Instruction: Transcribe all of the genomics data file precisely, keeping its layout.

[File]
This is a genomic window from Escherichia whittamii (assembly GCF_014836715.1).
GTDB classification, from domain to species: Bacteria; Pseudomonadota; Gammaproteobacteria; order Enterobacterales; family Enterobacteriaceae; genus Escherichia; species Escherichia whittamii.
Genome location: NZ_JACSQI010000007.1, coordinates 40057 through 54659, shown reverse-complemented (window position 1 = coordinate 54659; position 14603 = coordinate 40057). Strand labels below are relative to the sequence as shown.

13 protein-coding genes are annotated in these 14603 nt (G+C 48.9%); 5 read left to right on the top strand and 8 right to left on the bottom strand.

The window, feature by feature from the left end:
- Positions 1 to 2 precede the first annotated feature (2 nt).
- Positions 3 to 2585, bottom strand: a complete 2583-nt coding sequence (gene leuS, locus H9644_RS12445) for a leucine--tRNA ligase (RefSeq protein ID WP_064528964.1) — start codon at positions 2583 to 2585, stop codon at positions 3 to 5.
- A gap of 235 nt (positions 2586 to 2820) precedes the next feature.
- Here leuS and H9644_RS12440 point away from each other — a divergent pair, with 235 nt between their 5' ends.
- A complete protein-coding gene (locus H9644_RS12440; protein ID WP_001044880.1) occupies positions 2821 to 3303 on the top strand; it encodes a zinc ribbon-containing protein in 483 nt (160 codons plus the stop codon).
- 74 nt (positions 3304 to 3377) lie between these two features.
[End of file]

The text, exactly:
This is a genomic window from Escherichia whittamii (assembly GCF_014836715.1).
GTDB classification, from domain to species: Bacteria; Pseudomonadota; Gammaproteobacteria; order Enterobacterales; family Enterobacteriaceae; genus Escherichia; species Escherichia whittamii.
Genome location: NZ_JACSQI010000007.1, coordinates 40057 through 54659, shown reverse-complemented (window position 1 = coordinate 54659; position 14603 = coordinate 40057). Strand labels below are relative to the sequence as shown.

13 protein-coding genes are annotated in these 14603 nt (G+C 48.9%); 5 read left to right on the top strand and 8 right to left on the bottom strand.

The window, feature by feature from the left end:
- Positions 1 to 2 precede the first annotated feature (2 nt).
- Positions 3 to 2585, bottom strand: a complete 2583-nt coding sequence (gene leuS, locus H9644_RS12445) for a leucine--tRNA ligase (RefSeq protein ID WP_064528964.1) — start codon at positions 2583 to 2585, stop codon at positions 3 to 5.
- A gap of 235 nt (positions 2586 to 2820) precedes the next feature.
- Here leuS and H9644_RS12440 point away from each other — a divergent pair, with 235 nt between their 5' ends.
- A complete protein-coding gene (locus H9644_RS12440; protein ID WP_001044880.1) occupies positions 2821 to 3303 on the top strand; it encodes a zinc ribbon-containing protein in 483 nt (160 codons plus the stop codon).
- 74 nt (positions 3304 to 3377) lie between these two features.